• by Anonymous Coward

      To be fair NASA has tried to create a reusable spacecraft several times (Space Shuttle, Venture Star, DC-X) but each time congress in their "wisdom" butted in. SLS is a perfect example, instead of giving NASA a simple mandate (build a reusable orbital launch vehicle) and a fixed budget a bunch of old politicians proceeded to give NASA a bag of parts (old shuttle hardware) and told them to make a rocket out of it somehow. Now NASA has its managerial issues to be sure, but the current management has done wo

      • I wish someone would give me a bunch of old shuttle parts. I bet I could make a car scoot with the engine from a turbo pump.

        With all the greenie 'progress' I might even be able to find Hydrogen, but LOX is a problem. Noise might be an issue, I've got cool neighbors and all, but that's a little beyond breaking in a hopped up V8. Tires...drivetrain, gonna cost a fortune, top fuel parts, maybe tank parts, gonna break them. Still worth a try.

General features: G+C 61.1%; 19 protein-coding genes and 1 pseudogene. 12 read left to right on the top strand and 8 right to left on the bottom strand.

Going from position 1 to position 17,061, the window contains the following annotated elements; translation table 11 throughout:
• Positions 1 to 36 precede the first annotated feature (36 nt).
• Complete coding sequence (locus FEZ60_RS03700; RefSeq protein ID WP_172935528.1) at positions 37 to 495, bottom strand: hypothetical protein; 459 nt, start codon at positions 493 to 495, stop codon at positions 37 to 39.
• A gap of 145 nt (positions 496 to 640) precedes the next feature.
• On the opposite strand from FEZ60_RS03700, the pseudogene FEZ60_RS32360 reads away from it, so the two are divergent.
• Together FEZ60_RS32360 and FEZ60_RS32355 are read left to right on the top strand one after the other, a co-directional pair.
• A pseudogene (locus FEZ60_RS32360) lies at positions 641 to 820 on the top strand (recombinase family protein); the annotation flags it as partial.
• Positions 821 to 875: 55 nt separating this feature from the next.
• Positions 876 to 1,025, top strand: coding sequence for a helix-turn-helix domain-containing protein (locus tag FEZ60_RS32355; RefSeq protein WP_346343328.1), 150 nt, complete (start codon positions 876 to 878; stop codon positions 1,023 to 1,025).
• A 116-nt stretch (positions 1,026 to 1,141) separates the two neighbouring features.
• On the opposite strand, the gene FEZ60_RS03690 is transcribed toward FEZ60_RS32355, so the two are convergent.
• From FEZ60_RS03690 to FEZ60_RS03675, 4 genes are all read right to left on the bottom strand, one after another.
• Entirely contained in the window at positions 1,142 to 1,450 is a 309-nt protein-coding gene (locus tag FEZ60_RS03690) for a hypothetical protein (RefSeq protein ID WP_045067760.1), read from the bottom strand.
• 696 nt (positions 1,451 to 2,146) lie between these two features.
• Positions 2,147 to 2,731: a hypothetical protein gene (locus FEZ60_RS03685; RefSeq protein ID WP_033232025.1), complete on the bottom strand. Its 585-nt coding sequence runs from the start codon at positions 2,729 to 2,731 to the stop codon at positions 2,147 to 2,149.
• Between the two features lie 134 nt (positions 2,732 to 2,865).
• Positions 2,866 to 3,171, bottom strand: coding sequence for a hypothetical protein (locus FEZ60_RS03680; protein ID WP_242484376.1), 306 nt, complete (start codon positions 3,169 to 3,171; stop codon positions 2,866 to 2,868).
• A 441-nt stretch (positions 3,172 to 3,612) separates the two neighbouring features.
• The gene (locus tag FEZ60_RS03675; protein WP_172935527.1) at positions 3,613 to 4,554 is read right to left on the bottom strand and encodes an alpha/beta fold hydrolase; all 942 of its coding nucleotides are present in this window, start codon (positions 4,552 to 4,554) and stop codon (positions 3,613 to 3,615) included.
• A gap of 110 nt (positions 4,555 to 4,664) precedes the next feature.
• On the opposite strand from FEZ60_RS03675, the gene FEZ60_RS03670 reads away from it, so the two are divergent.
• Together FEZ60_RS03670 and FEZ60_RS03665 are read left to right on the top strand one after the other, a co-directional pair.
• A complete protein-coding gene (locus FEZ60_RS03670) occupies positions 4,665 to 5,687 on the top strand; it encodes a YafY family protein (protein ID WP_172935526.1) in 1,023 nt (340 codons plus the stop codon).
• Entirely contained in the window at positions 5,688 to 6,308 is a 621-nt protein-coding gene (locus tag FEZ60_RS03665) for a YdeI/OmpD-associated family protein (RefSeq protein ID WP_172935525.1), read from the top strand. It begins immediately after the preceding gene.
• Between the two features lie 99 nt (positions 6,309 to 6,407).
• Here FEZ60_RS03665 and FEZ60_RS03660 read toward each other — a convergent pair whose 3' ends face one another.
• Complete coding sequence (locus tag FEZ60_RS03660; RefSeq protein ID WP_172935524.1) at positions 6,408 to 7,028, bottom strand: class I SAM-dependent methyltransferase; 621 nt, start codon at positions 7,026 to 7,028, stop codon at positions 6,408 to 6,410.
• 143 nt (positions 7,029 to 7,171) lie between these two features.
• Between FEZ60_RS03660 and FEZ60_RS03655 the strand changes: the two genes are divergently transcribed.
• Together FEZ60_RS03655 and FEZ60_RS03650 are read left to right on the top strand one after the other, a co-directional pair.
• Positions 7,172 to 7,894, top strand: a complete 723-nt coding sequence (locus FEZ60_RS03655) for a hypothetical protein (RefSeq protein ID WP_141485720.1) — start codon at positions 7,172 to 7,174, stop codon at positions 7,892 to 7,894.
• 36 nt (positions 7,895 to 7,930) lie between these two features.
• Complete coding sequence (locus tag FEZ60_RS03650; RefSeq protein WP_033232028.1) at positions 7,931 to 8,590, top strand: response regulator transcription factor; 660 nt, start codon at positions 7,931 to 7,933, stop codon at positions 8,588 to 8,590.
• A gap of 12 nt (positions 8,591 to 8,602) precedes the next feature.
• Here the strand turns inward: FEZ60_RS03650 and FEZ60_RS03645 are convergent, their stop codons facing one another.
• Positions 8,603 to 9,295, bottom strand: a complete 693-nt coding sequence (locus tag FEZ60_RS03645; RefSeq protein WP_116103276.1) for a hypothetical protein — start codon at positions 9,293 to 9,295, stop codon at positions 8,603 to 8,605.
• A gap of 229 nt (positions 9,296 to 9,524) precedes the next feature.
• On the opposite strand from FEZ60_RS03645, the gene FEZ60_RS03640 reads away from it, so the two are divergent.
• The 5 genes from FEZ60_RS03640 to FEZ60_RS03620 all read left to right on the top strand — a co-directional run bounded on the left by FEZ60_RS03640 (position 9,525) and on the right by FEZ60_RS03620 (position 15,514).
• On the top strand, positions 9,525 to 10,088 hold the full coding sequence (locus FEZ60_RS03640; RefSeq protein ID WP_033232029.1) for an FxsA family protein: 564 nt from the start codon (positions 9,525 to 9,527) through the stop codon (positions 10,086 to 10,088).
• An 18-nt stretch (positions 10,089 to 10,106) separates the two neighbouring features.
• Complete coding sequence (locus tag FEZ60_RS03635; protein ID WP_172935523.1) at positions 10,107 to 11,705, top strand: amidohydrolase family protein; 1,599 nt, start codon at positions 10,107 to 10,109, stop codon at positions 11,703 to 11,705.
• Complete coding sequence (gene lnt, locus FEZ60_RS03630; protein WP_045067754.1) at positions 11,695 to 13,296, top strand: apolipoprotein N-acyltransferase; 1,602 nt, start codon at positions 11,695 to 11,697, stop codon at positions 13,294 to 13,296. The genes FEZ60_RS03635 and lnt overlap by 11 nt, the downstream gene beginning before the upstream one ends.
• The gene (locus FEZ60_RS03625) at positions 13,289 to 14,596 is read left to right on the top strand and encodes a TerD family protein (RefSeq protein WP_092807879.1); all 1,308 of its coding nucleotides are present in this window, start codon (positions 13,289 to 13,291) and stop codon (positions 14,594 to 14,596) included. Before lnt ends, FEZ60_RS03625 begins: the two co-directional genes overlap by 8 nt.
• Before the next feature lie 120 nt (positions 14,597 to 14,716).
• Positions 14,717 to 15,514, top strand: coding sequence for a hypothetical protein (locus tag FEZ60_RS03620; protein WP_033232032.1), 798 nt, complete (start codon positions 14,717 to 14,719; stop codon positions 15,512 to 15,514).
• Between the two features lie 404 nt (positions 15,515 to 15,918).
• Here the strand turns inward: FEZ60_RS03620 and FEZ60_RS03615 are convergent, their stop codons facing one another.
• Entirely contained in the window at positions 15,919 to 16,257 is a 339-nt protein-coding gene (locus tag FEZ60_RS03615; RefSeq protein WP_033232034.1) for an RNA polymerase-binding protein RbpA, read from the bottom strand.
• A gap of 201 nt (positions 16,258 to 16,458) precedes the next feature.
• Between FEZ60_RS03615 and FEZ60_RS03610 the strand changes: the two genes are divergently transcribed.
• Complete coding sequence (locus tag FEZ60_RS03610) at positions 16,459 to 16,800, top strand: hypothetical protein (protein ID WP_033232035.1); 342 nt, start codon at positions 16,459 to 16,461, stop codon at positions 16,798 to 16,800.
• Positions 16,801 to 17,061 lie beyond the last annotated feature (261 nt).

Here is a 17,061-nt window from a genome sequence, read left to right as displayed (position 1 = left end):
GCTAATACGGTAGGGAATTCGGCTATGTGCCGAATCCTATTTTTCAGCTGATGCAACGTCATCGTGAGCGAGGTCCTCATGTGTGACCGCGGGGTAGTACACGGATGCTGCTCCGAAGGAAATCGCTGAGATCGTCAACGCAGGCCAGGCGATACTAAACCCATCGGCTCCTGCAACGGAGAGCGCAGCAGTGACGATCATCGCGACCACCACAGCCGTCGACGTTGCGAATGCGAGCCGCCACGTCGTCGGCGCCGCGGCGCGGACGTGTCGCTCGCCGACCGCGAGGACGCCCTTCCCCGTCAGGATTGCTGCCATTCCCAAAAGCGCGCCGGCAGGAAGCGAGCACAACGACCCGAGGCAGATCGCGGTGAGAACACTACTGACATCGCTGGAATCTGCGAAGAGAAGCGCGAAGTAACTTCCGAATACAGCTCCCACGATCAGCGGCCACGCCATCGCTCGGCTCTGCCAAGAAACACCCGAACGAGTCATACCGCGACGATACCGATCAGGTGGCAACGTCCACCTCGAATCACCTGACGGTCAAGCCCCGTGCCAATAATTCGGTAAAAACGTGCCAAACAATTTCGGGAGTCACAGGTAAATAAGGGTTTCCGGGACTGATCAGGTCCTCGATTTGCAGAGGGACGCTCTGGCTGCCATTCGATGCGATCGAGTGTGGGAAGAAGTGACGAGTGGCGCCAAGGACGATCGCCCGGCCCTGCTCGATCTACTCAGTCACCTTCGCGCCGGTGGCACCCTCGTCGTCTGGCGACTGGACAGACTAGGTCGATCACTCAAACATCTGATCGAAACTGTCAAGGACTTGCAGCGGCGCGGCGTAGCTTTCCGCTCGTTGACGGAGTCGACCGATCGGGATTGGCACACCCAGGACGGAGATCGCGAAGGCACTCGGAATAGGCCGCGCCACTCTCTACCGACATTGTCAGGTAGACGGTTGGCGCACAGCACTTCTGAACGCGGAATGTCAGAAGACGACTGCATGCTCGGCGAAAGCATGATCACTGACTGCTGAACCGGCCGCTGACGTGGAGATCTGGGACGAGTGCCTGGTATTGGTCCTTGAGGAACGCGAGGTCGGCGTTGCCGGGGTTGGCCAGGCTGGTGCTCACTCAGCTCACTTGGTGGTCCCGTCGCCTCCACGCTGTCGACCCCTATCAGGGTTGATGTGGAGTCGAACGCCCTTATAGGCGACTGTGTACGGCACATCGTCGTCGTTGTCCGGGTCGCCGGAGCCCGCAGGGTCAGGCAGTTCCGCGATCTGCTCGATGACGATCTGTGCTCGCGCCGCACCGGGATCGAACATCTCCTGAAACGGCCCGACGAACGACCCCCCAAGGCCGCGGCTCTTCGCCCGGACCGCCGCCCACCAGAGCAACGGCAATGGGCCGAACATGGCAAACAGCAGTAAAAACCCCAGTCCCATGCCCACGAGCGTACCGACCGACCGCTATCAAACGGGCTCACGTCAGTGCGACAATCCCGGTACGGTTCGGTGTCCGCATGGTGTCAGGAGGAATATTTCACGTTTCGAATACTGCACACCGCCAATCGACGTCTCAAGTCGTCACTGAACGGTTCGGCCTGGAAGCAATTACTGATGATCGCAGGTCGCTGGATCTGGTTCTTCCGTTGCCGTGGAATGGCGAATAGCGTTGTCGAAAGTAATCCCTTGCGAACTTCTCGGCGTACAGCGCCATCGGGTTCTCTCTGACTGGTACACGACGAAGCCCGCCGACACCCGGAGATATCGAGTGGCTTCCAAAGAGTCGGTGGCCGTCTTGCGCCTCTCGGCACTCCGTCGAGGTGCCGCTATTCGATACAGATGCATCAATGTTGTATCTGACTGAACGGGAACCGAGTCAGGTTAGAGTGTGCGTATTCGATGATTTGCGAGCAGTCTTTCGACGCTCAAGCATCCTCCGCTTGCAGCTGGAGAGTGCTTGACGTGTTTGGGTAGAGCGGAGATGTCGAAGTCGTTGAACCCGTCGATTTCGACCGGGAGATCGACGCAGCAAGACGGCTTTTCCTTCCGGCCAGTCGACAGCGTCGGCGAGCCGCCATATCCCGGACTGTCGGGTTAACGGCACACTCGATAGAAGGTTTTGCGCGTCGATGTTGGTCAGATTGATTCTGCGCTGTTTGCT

For the street of course. They wouldn't allow that monstrosity on

  • by JoshuaZ ( 1134087 ) on Saturday December 16, 2017 @02:11PM (#55751795) Homepage

    The good news is that it seemed like NASA would be one of the last groups to use reused rockets because of their deep-seated bureaucracy. That they've used both a reused first-stage and a partially reused Dragon shows how far this has really come. And this sort of thing adds up to massive savings for the taxpayer, as well as making satellite launches cheaper for everyone else. Moreover, easy back of the envelope calculations also show that reusing first stages takes drastically less energy than throwing them away and so less CO2 is produced. (When SpaceX switches to their next rocket type which they intend to use the Raptor rocket engine https://en.wikipedia.org/wiki/Raptor_(rocket_engine_family) [wikipedia.org] which will use methane, which can be produced using the Sabatier process https://en.wikipedia.org/wiki/Sabatier_reaction [wikipedia.org], which will allow in the long-run actually carbon neutral rockets.